Héctor Bellerín: the footballer, humanitarian and example the game needs

Héctor Bellerín: the footballer, humanitarian and example the game needs

In recent years, the League Cup has become increasingly bemoaned by football fans and managers alike. Even the winning coach in the past two seasons, Pep Guardiola, has questioned the wisdom behind a second cup competition. For higher-level clubs it represents more inconvenience than opportunity, largely being used to give youth players a taste of first-team football.

Such an occasion came in late September 2013, when Mikel Arteta was replaced in the fifth minute of extra-time after cramping up in a third-round tie at West Brom. By the time Arteta returned as manager some seven years later, his replacement that night would have gone on to become one of the club’s most important players – and not just on the pitch.

Héctor Bellerín was born in the coastal town of Calella, some 50km up the coast from Barcelona. Both his parents would have a profound impact on his future. As a young boy, his father would take him to the fields of a nearby school to play football at weekends, while his mother lit the fire of his other passion: fashion. In childhood, however, much like now, football always came first, and in 2003 the eight-year-old would make the journey to Barcelona, joining La Masia.

This would see Bellerín receive a top-class football education, but upon reaching the age of 16, he decided to make a bold decision indicative of his personality. Having made it known to Barça that he was unwilling to sign a contract, the club stopped playing him in youth games. Unhappy, an approach from Arsenal in 2011 came at just the right time. Having visited the club’s training ground and met Arsène Wenger, this was shortly followed by a deal.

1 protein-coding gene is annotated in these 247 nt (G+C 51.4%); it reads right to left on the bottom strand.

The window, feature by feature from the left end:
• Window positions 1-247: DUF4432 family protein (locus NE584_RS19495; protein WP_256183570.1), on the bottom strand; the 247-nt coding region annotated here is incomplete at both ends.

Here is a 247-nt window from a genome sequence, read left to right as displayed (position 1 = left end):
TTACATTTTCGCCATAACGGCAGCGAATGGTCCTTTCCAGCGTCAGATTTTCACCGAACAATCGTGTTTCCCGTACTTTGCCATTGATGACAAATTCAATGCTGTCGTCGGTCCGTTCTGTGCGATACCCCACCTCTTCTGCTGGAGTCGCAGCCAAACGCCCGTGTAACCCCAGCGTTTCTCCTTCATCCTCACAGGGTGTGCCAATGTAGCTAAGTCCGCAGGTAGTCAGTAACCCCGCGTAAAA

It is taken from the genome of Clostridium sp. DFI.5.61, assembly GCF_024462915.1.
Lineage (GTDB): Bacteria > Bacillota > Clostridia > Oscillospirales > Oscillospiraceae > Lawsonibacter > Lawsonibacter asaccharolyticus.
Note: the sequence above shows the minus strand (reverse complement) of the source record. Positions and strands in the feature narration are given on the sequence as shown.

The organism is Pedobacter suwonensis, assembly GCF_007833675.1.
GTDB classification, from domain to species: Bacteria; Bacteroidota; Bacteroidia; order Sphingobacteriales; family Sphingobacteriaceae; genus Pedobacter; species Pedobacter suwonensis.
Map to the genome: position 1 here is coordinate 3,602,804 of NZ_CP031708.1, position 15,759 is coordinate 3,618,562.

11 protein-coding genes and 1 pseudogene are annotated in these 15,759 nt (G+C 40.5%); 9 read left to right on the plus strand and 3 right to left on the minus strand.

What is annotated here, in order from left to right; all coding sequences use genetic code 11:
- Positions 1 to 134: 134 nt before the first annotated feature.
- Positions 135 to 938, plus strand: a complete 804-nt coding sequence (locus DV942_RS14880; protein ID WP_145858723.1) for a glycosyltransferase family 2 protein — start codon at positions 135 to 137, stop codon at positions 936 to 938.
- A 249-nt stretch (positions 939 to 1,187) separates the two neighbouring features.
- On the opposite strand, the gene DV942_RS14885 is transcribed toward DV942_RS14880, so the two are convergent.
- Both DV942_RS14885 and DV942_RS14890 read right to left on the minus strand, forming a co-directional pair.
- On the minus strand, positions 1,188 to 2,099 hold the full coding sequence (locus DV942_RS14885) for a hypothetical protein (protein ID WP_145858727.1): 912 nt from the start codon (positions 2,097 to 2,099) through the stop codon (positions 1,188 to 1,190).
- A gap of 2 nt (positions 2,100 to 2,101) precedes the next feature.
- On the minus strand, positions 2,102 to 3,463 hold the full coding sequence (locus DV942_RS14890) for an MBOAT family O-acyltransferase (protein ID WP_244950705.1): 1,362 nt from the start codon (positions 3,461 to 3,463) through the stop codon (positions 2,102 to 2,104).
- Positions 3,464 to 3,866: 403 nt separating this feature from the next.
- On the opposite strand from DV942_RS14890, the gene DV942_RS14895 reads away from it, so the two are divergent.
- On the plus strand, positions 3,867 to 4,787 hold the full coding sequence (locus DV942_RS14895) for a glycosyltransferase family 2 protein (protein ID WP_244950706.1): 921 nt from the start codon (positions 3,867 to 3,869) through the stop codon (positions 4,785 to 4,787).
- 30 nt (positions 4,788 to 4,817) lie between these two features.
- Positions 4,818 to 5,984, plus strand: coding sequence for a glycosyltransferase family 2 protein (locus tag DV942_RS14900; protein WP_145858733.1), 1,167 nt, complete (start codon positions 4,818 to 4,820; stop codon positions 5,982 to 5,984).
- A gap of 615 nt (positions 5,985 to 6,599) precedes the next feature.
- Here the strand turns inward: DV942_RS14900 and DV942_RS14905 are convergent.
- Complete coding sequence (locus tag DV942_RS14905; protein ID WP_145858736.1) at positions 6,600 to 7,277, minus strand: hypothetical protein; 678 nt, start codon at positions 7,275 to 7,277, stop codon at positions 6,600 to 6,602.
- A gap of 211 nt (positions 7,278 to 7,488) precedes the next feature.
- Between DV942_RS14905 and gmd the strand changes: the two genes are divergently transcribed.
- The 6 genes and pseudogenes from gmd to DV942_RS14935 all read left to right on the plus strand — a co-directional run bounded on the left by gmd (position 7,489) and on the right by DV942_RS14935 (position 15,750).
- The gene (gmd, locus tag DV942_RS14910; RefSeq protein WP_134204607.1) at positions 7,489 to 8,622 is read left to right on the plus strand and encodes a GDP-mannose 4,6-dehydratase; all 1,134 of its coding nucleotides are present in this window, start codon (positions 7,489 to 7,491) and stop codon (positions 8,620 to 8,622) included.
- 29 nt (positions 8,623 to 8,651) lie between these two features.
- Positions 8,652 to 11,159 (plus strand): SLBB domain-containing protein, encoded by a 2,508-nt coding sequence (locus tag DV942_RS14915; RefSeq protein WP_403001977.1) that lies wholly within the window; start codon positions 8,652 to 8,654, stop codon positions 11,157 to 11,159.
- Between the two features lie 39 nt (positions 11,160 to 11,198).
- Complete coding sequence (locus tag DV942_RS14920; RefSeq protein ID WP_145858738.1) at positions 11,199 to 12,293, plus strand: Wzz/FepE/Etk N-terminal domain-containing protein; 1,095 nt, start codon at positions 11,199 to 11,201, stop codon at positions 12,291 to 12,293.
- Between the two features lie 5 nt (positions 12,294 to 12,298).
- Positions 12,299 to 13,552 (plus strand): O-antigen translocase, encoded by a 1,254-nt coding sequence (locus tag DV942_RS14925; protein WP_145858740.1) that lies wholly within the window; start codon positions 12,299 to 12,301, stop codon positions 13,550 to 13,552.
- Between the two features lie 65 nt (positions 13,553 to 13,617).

Such a decision to relocate at the age of 16 is something few with his limited years would consider, yet Bellerín is renowned for being different. He made the decision to move to Arsenal on the plane back to Barcelona, with a clear focus on succeeding. He moved in with an English family, living with them for two years as he adapted to the culture and picked up the new language.

Adaptation was the order of his early years, even on the pitch. Having grown up as a winger, Wenger decided to move Bellerín into defence. Steve Bould was assigned one-on-one training sessions so he could help Bellerín work on his defensive game, with the Spaniard also learning from senior players such as Tomáš Rosický. In early March 2012, he made his debut in the Premier Reserve League, as it was then known, scoring in a 2-0 win over Chelsea.

Bellerín quickly made a name for himself with his ability, in particular his blistering pace. He continued his development in the 2012/13 season in the newly renamed Premier League 2, whilst sitting on the bench as an unused substitute in League Cup wins over Coventry and Reading. The following season he would make his debut in the same competition, coming off the bench in the aforementioned game against West Brom.